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Chris: There were probably some hard feelings a couple of decades ago but none lingering, not even those that may have been there wouldn’t have been squarely aimed at you.
Since you were in charge of dealing with 3’d party developers I think I always realized you had a hand in the onboarding of AOL, though until I read your post I always assumed the idea originated with Sony. In the end it didn’t really matter – the presence of AOL on SONY MagicLink’s did not generate device sales any more than our name did, and ultimately AT&T PersonaLink was utterly dependent on device sales and unlike AOL, spent a fair amount of money to actually attempt to actually generate device sales. As you’ll see in point 2 below we saw an urgent need to diversify into a PC application about a year before the MagicLink launched, but as we both know that idea died a slow, agonizing death.
There are two somewhat related points that I don’t recall if we discussed or not which could have possibly (though not probably) reversed the fortunes of at least our part of the General Magic universe.
1. AT&T spent all that money developing what we would today call a cloud based platform for “communicating applications using General Magic’s Telescript technology.” Our deal with General Magic obligated us to be the first to develop any application that had anything to do with Telescript, and that was the GM/PersonaLink messaging application. If all General Magic wanted was a then current state of the art e-mail network, we could have made that available a week after our initial meeting with Marc Porat, Rich Miller and Bill Atkinson when they first visited us at a Bell Labs facility in NJ. No, it had to have Telescript.
To my recollection no 3’d party apps were ever developed using Telescript, including AOL’s. In truth there wasn’t much Telescript in the PersonaLink Mail application – I think it was primarily tied to authenticating users and providing a rather clever user directory, but it was a start, and again, a core contractual item we were obligated to meet.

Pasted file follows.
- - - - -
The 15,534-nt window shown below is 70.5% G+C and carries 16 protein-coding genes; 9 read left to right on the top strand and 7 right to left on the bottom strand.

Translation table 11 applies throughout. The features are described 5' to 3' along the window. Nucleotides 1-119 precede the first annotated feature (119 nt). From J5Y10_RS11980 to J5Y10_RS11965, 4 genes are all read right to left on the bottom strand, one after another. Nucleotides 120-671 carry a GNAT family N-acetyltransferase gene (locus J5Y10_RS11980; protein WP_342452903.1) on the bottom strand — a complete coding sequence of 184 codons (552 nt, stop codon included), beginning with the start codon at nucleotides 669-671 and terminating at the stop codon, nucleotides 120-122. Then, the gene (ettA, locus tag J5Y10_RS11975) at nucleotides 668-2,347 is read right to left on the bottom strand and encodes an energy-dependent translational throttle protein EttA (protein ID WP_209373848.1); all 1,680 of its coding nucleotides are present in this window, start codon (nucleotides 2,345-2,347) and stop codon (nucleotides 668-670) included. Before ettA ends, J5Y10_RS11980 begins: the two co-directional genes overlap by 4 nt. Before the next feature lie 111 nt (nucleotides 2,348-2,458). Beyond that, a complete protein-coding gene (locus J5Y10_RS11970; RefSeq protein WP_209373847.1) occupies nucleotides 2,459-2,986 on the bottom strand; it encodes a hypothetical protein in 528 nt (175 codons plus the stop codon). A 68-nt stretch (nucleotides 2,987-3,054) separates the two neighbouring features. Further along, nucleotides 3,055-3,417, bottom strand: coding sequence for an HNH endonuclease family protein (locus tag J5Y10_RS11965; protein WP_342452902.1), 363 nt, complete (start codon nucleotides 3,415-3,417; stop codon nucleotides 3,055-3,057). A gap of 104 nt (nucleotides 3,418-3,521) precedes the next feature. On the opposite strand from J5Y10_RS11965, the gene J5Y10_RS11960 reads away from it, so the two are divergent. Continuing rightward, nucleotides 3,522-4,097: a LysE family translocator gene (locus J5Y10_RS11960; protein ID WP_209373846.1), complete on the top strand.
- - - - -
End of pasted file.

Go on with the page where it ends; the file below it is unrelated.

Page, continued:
While AT&T certainly had an issue with AOL, we never quite understood why General Magic didn’t have an isssue with it (at least when we thought it was all Sony’s doing), as it substantially compromised the value of it’s whole Telescript proposition, which, despite various public pronouncements to the contrary, was obviously a distant second in importance internally to MagicCap. Various Magicians have indicated their disdain for John Sculley and Apple for upstaging General Magic’s device – can you see the similarity AT&T saw for the introduction of an AOL messaging app on MagicCap devices to Apple’s action? We had a similar reaction to Motorola’s tie up with an outfit named RadioMail. Perhaps you were involved with that one also.
2. We campaigned long and hard for a MagicCap for PC’s sofware app as it became apparent that Sony’s $800+ device wasn’t likely to fly off of store shelves and Motorola’s $1500+ device might not ever make it to market, along with the phantom devices of other alliance members Panasonic and Philips. Rich a company as we were, AT&T could not afford to dole out Sony MagicLink’s for free or very little to tens of thousands of customers, but we easily could have and would have distributed software to millions of customers for free, which we believe would have put tens of thousands of users on the PersonaLink network, generating revenue for both AT&T and General Magic, and perhaps providing a “tandem” device-computer solution that would have benefited device partners – which was ultimately the architecture that won that generation of handheld devices.
Our requests went nowhere for quite awhile, and were ultimately undertaken by a too little, too late internal effort at General Magic that never produced a viable product.